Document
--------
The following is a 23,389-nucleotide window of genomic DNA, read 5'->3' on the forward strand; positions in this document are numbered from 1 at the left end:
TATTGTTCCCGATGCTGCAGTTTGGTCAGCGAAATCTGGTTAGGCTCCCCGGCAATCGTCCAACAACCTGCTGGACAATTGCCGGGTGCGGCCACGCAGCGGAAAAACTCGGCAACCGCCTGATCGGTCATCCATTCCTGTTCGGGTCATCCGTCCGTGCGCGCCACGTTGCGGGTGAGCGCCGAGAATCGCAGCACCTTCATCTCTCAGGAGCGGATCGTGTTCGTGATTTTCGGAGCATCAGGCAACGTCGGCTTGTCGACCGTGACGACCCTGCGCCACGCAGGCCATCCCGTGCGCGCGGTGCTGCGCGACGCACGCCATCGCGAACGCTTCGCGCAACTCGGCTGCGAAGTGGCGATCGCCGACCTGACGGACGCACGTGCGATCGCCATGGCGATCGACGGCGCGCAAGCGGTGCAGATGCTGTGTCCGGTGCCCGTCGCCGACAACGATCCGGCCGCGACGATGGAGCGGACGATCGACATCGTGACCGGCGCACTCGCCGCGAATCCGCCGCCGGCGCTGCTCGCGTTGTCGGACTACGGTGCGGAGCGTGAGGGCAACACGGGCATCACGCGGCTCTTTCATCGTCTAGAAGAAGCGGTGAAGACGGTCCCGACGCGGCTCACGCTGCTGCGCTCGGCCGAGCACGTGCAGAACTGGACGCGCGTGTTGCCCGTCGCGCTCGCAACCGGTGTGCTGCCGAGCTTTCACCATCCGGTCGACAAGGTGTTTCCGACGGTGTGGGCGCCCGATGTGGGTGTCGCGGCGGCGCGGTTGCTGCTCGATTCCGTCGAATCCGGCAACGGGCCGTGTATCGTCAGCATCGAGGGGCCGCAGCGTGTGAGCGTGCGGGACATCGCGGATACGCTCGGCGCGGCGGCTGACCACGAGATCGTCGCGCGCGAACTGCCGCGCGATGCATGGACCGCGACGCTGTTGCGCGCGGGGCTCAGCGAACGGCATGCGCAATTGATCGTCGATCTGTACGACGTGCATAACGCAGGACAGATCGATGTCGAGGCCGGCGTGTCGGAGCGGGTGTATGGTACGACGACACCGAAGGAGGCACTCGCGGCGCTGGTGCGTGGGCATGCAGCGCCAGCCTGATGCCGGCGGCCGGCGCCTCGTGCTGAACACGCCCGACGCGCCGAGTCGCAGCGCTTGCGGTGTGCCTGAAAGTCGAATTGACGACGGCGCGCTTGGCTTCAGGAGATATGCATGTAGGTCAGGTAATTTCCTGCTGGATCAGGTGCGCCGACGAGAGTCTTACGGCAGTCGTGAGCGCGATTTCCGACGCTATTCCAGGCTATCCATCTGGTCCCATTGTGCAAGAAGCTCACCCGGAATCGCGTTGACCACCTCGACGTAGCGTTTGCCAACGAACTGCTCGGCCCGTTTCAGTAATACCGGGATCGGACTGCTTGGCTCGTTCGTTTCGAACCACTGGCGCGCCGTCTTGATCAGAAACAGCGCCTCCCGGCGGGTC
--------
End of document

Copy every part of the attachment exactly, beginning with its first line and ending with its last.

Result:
The following is a 23,389-nucleotide window of genomic DNA, read 5'->3' on the forward strand; positions in this document are numbered from 1 at the left end:
TATTGTTCCCGATGCTGCAGTTTGGTCAGCGAAATCTGGTTAGGCTCCCCGGCAATCGTCCAACAACCTGCTGGACAATTGCCGGGTGCGGCCACGCAGCGGAAAAACTCGGCAACCGCCTGATCGGTCATCCATTCCTGTTCGGGTCATCCGTCCGTGCGCGCCACGTTGCGGGTGAGCGCCGAGAATCGCAGCACCTTCATCTCTCAGGAGCGGATCGTGTTCGTGATTTTCGGAGCATCAGGCAACGTCGGCTTGTCGACCGTGACGACCCTGCGCCACGCAGGCCATCCCGTGCGCGCGGTGCTGCGCGACGCACGCCATCGCGAACGCTTCGCGCAACTCGGCTGCGAAGTGGCGATCGCCGACCTGACGGACGCACGTGCGATCGCCATGGCGATCGACGGCGCGCAAGCGGTGCAGATGCTGTGTCCGGTGCCCGTCGCCGACAACGATCCGGCCGCGACGATGGAGCGGACGATCGACATCGTGACCGGCGCACTCGCCGCGAATCCGCCGCCGGCGCTGCTCGCGTTGTCGGACTACGGTGCGGAGCGTGAGGGCAACACGGGCATCACGCGGCTCTTTCATCGTCTAGAAGAAGCGGTGAAGACGGTCCCGACGCGGCTCACGCTGCTGCGCTCGGCCGAGCACGTGCAGAACTGGACGCGCGTGTTGCCCGTCGCGCTCGCAACCGGTGTGCTGCCGAGCTTTCACCATCCGGTCGACAAGGTGTTTCCGACGGTGTGGGCGCCCGATGTGGGTGTCGCGGCGGCGCGGTTGCTGCTCGATTCCGTCGAATCCGGCAACGGGCCGTGTATCGTCAGCATCGAGGGGCCGCAGCGTGTGAGCGTGCGGGACATCGCGGATACGCTCGGCGCGGCGGCTGACCACGAGATCGTCGCGCGCGAACTGCCGCGCGATGCATGGACCGCGACGCTGTTGCGCGCGGGGCTCAGCGAACGGCATGCGCAATTGATCGTCGATCTGTACGACGTGCATAACGCAGGACAGATCGATGTCGAGGCCGGCGTGTCGGAGCGGGTGTATGGTACGACGACACCGAAGGAGGCACTCGCGGCGCTGGTGCGTGGGCATGCAGCGCCAGCCTGATGCCGGCGGCCGGCGCCTCGTGCTGAACACGCCCGACGCGCCGAGTCGCAGCGCTTGCGGTGTGCCTGAAAGTCGAATTGACGACGGCGCGCTTGGCTTCAGGAGATATGCATGTAGGTCAGGTAATTTCCTGCTGGATCAGGTGCGCCGACGAGAGTCTTACGGCAGTCGTGAGCGCGATTTCCGACGCTATTCCAGGCTATCCATCTGGTCCCATTGTGCAAGAAGCTCACCCGGAATCGCGTTGACCACCTCGACGTAGCGTTTGCCAACGAACTGCTCGGCCCGTTTCAGTAATACCGGGATCGGACTGCTTGGCTCGTTCGTTTCGAACCACTGGCGCGCCGTCTTGATCAGAAACAGCGCCTCCCGGCGGGTC